England finish top as Commonwealth Games end
04 August, 2014
GLASGOW: England triumphed in the Commonwealth Games medals table for the first time in 28 years on Sunday, but there were final day consolations for former top dog Australia with wins in men's hockey and netball.
England started the day already assured of top spot in the medals table for the first time since 1986, dethroning Australia.
With just 11 more golds to be decided on a rain-hit final day, Lizzie Armitstead struck further gold for England in the women's cycling road race going one better than four years ago in New Dehli.
Fellow English rider Emma Pooley finished 25 seconds behind to finish second and add to the silver she won in the time trial.
"This is something I have always dreamed about; it means so much to me. I am always a runner-up," Armitstead said.
"I am really happy. That was the best cycling teamwork I have ever been a part of. It's such a shame Emma is retiring today, it was a fantastic job from her and all the girls, I am really proud of them."
Welsh rider Geraint Thomas then won gold in the gruelling men's 168km road race.
Thomas, who won bronze in the time trial, survived suffering a puncture with just 6km to go to finish in a time of four hours 13 minutes and five seconds.
A sprint finish saw New Zealand's Jack Bauer claim silver while Scott Thwaites took bronze for England.
Australia's Laura Geitz (L) challenges New Zealand's Maria Tutaia during the netball final at the Commonwealth Games. — Photo by Reuters
"It was such a grim day, I felt terrible at the start," Thomas said. "And when I had that puncture, I thought, ‘what do I have to do'? But I had a decent enough gap to stay out in front."
Australia won gold in the men's hockey with a 4-0 thumping of India for a fifth consecutive Commonwealth title. Australia have won 29 of their 30 matches at the Commonwealth Games, only losing a pool match against South Africa 3-2 in 1998.
England beat New Zealand 4-2 in a penalty shootout to take the bronze medal after the teams were level 3-3 after regulation time ended.
Geraint Thomas of Wales crosses the finish line to win gold in the men's road race. — Photo by AFP
Australia easily beat New Zealand 58-40 for gold in netball, but nearly never made it that far. In the semi-final against England, the Australians scored the winning basket with just one second left.
Jamaica beat England 52-48 for the bronze medal on Sunday.
Scottish hopes of a 20th gold medal were dashed when Kirsty Gilmour lost 21-14, 21-7 to Canada's Michelle Li in the badminton women's singles final.
India's Kashyap Parupalli was a popular winner in the men's singles title as he beat Derek Wong of Singapore in a three-game classic to win gold.
The 27-year-old came from behind in the deciding game to beat Wong 21-14, 11-21, 21-19 and become the first Indian man to win badminton gold at the Games for 32 years.
England's Lizzie Armitstead poses with her gold medal on the podium during the award ceremony for the women's road race cycling event at the Commonwealth Games on Sunday. — Photo by AFP
"In this kind of big game to win gold is a big deal for me," Kashyap told reporters after coming back from 11-8 down in the decider. "It's like a dream that I haven't dreamt of since I was a child."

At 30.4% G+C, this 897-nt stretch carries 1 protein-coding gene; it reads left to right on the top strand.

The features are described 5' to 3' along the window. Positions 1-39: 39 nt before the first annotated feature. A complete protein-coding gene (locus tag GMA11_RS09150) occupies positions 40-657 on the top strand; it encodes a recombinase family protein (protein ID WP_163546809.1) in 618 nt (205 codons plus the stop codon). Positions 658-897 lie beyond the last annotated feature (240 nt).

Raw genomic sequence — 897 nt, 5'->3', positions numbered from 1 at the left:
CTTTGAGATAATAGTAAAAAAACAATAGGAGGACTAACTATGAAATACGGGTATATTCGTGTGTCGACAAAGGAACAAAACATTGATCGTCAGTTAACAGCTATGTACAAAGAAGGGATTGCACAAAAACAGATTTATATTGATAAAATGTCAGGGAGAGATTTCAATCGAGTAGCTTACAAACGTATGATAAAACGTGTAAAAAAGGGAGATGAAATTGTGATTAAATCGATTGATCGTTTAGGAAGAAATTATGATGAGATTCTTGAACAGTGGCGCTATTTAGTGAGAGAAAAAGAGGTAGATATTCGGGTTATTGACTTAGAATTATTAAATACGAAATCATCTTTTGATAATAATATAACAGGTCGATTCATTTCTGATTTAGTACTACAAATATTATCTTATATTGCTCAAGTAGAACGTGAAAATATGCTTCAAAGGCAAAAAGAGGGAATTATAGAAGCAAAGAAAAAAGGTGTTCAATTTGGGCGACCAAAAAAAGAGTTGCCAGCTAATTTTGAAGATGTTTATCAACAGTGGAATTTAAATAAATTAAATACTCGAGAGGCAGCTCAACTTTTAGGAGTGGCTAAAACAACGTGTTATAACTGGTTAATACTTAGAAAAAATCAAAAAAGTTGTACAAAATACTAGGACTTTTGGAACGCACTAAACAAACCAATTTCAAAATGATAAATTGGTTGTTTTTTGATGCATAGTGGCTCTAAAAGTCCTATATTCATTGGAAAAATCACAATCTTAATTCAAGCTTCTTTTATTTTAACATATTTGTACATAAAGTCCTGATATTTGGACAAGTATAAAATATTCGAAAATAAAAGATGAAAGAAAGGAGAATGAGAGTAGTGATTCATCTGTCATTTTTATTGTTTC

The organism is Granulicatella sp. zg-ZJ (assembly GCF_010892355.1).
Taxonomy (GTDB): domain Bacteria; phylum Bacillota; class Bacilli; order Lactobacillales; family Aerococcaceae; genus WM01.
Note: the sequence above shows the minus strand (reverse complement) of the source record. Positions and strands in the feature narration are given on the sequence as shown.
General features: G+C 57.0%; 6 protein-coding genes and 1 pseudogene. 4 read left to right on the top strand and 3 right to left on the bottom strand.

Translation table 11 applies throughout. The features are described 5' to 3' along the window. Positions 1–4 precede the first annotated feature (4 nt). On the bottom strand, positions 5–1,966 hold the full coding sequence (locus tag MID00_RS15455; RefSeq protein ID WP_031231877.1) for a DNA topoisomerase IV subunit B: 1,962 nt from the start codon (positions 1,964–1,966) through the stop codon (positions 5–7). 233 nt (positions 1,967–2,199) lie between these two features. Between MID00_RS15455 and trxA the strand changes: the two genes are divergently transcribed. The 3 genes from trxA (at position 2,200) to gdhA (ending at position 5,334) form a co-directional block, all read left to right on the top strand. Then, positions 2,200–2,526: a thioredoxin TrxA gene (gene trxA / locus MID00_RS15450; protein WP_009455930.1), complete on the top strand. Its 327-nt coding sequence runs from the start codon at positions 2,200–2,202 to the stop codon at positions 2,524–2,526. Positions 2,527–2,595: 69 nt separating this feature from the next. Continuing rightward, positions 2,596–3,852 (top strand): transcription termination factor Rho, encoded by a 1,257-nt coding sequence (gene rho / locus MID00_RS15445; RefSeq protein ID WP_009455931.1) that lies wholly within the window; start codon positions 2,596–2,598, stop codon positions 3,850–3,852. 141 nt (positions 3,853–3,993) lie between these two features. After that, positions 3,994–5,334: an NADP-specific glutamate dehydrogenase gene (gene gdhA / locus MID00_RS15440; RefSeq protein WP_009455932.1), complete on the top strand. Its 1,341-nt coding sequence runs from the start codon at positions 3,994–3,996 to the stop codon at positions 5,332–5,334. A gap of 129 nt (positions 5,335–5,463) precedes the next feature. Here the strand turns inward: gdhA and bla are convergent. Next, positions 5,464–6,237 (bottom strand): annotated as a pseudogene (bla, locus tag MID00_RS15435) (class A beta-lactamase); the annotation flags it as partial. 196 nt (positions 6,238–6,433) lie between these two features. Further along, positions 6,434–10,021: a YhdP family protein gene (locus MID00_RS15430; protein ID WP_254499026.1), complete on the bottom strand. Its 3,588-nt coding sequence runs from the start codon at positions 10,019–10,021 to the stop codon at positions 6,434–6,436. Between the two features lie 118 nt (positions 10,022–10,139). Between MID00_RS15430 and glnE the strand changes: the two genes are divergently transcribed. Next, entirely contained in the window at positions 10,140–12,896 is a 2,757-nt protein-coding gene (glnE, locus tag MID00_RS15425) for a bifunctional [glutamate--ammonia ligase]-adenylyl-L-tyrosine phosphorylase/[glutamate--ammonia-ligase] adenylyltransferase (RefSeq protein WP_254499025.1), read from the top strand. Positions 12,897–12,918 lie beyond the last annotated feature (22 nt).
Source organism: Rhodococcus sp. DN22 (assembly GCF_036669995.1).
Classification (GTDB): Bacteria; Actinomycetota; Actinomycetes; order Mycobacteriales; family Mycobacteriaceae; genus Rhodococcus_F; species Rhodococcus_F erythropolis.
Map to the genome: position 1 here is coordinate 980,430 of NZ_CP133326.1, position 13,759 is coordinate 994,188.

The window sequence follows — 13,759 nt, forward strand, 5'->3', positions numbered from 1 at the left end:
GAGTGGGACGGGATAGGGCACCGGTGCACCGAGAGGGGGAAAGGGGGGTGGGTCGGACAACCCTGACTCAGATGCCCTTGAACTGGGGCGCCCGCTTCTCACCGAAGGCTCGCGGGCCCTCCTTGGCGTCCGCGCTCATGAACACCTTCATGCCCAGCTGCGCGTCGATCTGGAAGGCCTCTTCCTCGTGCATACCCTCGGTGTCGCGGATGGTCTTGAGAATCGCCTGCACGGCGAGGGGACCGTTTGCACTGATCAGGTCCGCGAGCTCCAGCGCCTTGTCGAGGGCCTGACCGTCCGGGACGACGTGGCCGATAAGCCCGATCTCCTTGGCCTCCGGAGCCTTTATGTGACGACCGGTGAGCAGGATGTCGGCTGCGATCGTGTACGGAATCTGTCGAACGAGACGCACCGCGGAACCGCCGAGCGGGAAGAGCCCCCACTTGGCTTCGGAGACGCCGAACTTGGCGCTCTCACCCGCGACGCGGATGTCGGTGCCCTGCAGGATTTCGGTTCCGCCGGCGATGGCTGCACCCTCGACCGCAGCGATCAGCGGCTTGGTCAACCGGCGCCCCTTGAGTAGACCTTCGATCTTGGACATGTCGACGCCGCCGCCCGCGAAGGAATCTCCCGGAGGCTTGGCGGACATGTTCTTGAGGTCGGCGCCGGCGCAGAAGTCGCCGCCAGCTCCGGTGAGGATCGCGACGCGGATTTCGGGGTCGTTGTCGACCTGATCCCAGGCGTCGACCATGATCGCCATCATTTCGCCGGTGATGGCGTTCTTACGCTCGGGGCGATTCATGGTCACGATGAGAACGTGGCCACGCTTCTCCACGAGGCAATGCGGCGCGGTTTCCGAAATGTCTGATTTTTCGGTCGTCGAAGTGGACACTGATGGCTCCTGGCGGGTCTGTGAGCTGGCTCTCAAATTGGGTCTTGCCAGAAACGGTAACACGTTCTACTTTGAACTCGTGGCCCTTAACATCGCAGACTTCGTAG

English husband and wife pairing Chris and Gabrielle Adcock comfortably won the mixed doubles, Khe Wei Won equalled the Malaysian badminton gold medal record as she went level on four with Eei Hun Chun after she won the women's doubles with partner Vivian Kah Mun Hoo.
Malaysia also won the men's doubles through Tan Wee Kiong and Goh Wei Shem.
In squash, Australia's David Palmer and Rachael Grinham took the gold medal in the mixed doubles final over England's Peter Barker and Alison Waters, winning 2-0.
Palmer then teamed up with Cameron Pilley in the men's double final to win another gold for Australia, beating Adrian Grant and Nick Matthew of England 2-1.
Australia's Chris Ciriello (R) scores during the gold medal match against India at the Commonwealth Games on Sunday. — Photo by AP
England ended with 58 goal medals, relegating Australia (49) to second place. Australia topped the medals table at every Commonwealth Games since 1990, and will have a chance to return to first place when the Gold Coast in Queensland state hosts the games in 2018.
Games officials turned out to sing the praises of the Glasgow games with Mike Hooper, CEO of the Commonwealth Games Federation calling them "the stand-out Games in the history of the movement".
"The spirit of these Games has continued to endure," he added.
Final standings (Tabulated under gold, silver, bronze, total):
England 58 59 57 174 Australia 49 42 46 137 Canada 32 16 34 82 Scotland 19 15 19 53 India 15 30 19 64 New Zealand 14 14 17 45 South Africa 13 10 17 40 Nigeria 11 11 14 36 Kenya 10 10 5 25 Jamaica 10 4 8 22 Singapore 8 5 4 17 Malaysia 6 7 6 19 Wales 5 11 20 36 Cyprus 2 4 2 8 Northern Ireland 2 3 7 12 Papua New Guinea 2 0 0 2 Cameroon 1 3 3 7 Uganda 1 0 4 5 Grenada 1 0 1 2 Botswana 1 0 0 1 Kiribati 1 0 0 1 Trinidad and Tobago 0 3 5 8 Pakistan 0 3 1 4 Bahamas 0 2 1 3 Samoa 0 2 1 3 Namibia 0 1 2 3 Mauritius 0 1 1 2 Mozambique 0 1 1 2 Bangladesh 0 1 0 1 Isle of Man 0 1 0 1 Nauru 0 1 0 1 Sri Lanka 0 1 0 1 Ghana 0 0 2 2 Zambia 0 0 2 2 Barbados 0 0 1 1 Fiji 0 0 1 1 St Lucia 0 0 1 1.